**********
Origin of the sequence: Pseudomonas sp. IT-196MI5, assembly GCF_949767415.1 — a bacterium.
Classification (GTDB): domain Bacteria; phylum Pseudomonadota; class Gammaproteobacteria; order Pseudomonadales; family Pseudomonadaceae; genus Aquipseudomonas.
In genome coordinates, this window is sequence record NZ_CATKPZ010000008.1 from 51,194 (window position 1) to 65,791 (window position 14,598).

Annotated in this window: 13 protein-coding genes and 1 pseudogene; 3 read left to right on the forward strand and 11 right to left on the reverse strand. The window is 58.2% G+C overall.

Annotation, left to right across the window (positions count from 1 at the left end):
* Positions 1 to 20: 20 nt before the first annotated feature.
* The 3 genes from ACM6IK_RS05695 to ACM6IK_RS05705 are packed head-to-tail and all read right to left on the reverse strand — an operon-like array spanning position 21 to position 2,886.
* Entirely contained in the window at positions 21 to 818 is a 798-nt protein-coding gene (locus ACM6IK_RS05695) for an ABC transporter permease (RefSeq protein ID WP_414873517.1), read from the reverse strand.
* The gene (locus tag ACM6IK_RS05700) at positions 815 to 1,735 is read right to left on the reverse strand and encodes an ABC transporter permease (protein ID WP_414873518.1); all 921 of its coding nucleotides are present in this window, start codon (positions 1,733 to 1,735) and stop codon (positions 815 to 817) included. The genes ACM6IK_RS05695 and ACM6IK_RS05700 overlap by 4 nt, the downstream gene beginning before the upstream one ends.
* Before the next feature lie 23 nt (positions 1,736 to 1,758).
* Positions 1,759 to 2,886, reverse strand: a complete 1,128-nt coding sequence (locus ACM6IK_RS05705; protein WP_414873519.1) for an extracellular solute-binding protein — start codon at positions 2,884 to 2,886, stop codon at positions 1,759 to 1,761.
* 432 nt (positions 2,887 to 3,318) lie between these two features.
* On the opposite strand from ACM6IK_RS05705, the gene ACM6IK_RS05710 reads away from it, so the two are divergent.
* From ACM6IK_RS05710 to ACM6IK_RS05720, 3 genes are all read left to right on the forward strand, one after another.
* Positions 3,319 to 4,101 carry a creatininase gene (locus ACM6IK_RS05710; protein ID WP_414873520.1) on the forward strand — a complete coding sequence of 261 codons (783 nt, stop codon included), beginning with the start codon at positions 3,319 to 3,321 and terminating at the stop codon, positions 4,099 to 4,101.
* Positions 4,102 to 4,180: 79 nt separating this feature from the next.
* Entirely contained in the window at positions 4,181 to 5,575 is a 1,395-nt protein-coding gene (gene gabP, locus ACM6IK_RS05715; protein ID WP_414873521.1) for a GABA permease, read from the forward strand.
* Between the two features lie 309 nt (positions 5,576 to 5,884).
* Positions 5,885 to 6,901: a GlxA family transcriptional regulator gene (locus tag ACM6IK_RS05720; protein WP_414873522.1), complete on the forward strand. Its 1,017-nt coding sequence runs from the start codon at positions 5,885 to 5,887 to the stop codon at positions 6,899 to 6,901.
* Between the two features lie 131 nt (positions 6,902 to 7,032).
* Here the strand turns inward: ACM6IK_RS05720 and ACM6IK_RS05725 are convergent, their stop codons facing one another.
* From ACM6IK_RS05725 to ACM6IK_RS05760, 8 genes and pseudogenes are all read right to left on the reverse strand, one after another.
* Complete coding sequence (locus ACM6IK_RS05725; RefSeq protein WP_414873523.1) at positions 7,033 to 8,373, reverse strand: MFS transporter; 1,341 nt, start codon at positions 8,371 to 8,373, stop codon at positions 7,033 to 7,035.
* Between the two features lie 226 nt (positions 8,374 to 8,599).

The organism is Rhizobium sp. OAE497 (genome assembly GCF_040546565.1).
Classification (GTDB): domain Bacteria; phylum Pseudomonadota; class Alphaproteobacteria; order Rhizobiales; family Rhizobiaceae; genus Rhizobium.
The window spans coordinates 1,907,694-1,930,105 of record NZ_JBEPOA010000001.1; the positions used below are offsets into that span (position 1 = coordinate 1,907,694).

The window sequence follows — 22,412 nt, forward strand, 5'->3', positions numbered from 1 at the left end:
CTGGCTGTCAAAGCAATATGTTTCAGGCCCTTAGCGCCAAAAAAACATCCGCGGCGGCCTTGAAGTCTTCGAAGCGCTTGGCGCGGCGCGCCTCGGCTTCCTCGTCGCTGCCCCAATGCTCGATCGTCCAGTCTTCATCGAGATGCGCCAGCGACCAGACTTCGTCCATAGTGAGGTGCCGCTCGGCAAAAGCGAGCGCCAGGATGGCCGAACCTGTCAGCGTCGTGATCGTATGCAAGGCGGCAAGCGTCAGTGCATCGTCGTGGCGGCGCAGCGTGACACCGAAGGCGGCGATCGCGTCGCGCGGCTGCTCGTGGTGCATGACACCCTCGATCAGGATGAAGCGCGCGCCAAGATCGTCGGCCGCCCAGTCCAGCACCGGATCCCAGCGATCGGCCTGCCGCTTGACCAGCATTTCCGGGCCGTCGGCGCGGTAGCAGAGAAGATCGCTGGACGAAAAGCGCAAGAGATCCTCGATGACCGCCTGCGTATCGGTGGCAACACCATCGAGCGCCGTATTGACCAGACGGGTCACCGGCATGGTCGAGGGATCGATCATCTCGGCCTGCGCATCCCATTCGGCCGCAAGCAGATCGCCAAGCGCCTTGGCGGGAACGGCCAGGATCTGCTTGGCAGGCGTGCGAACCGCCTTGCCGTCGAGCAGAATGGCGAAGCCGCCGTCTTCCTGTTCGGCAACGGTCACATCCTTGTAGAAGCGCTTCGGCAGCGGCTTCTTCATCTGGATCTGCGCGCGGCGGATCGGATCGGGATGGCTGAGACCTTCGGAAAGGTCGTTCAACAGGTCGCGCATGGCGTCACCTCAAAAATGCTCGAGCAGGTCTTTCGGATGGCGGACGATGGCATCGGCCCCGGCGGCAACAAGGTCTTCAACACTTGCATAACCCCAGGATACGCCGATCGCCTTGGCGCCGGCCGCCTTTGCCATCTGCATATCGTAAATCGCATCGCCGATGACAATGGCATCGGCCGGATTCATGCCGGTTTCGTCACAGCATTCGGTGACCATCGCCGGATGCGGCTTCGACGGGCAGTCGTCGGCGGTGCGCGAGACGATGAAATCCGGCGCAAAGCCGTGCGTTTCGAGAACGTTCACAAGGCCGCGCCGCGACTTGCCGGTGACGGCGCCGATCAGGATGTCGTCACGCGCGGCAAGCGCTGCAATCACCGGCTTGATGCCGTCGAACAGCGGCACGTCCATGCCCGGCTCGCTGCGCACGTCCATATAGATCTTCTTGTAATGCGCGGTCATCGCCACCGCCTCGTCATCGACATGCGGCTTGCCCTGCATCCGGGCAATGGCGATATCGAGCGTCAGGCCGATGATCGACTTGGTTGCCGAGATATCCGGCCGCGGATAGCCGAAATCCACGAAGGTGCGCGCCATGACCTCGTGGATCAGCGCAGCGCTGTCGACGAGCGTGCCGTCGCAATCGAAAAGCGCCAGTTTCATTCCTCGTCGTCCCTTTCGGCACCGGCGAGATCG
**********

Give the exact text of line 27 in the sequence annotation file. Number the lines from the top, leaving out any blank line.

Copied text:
The window spans coordinates 1,907,694-1,930,105 of record NZ_JBEPOA010000001.1; the positions used below are offsets into that span (position 1 = coordinate 1,907,694).